The United States and North Korean negotiators met over the weekend in Stockholm, but could not bridge the gulf in ideas about the future of Pyongyang's nuclear arsenal and the benefits Pyongyang should gain from relinquishing it. The North Korean press release after the talks succinctly captures the problem: "It is not likely at all that (the United States) can produce a proposal commensurate with the expectations of the DPRK."
North Korean leader Kim Jong Un seeks to be treated as a legitimate possessor of nuclear weapons, with all the assumed political benefits and sanctions relief that such a status might convey. Official Washington refuses to acknowledge that no amount of pressure or inducement will result in North Korea's unilateral disarmament. The chasm between America's political fantasy and North Korea's great expectations is vast.
North Korea's apparently successful test of a new, solid-fuel missile launched from an undersea platform on the eve of the Stockholm meeting sent a clear message: Pyongyang plans to retain nuclear weapons for the foreseeable future, come what may. United Nations Security Council sanctions and other forms of pressure will not compel North Korea to abandon this objective.
Yet it is not clear what North Korea's leaders believe will happen if the international community acquiesces to Pyongyang's desired nuclear status. For all the supposed power they convey, nuclear weapons make for poor instruments of blackmail. Weak states with nuclear weapons may gain some protection against predation from powerful states, but nuclear weapons cannot resolve the underlying sources of weakness. Nuclear weapons have not made Pakistan wealthier, safer, or internally stronger, even if they preclude an invasion by India, for example.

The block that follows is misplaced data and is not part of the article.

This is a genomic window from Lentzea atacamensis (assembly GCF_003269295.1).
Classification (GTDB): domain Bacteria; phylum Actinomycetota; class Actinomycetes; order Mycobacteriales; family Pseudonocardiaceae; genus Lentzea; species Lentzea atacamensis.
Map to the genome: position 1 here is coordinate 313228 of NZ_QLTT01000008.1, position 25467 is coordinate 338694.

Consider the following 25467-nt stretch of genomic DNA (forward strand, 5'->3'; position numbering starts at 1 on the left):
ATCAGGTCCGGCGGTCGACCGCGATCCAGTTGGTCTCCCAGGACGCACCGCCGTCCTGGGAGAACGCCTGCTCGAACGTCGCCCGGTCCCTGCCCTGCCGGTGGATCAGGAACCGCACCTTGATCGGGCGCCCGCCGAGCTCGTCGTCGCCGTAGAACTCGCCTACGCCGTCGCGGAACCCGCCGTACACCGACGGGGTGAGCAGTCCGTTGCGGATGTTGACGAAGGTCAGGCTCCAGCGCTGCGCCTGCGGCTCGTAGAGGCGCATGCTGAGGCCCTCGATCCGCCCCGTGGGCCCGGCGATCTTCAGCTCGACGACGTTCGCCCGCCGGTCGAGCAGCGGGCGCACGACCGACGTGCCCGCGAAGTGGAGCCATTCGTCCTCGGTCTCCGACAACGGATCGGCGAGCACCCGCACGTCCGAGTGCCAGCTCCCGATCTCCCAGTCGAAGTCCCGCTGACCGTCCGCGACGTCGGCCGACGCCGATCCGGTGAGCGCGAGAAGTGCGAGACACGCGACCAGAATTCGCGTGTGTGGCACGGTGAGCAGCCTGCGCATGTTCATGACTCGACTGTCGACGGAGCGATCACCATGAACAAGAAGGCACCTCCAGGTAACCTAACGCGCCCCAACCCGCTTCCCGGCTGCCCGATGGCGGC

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North Korea could return to testing nuclear weapons and intercontinental ballistic missiles in 2020, when Kim's self-imposed year-end deadline for progress in talks with Washington expires. Such resumed testing -- and the corresponding potential for miscalculation or accident -- will attract more international opprobrium, but is unlikely to persuade the international community to relieve U.N. sanctions. If Kim has a plan for how to turn nuclear weapons into economic development and international political strength without negotiating with Washington, it is not apparent.
Meanwhile, the continued inadequacy of U.S. policy toward North Korea is plain to see. U.S.-led maximum pressure cannot produce disarmament. Putative offers of economic and security inducements from Washington are not credible. Rather than seek a more realistic and less ambitious near-term option -- a verifiable cap on North Korea's arsenal, for instance -- both Republicans and Democrats prefer to continue demanding the unattainable outcome of total denuclearization. That way, they avoid the political costs of negotiating a compromise "bad" deal, even as Pyongyang's continued nuclear development makes the world less safe.
From here, two likely paths diverge, assuming Stockholm was the final meeting for working-level negotiators.
Path one: irreconcilable differences drive Trump and Kim to break up. In 2020, North Korea returns to periodically rattling the world with nuclear or missile tests, while the United States avoids reckoning with policy failure in order to keep its principled position.
Path two: Trump and Kim meet for a fourth time, perhaps in Pyongyang. Without expert preparation, however, a "big deal" that satisfies both parties is less likely than a vaguely worded sequel to the June 2018 Singapore summit statement.
Ultimately, artful compromise between rightsized North Korean expectations and American political realities is the necessary path forward. Compromise will be politically difficult, but is far safer than the alternatives.
(Toby Dalton is co-director of the Nuclear Policy Program and senior fellow at the Carnegie Endowment for International Peace in Washington)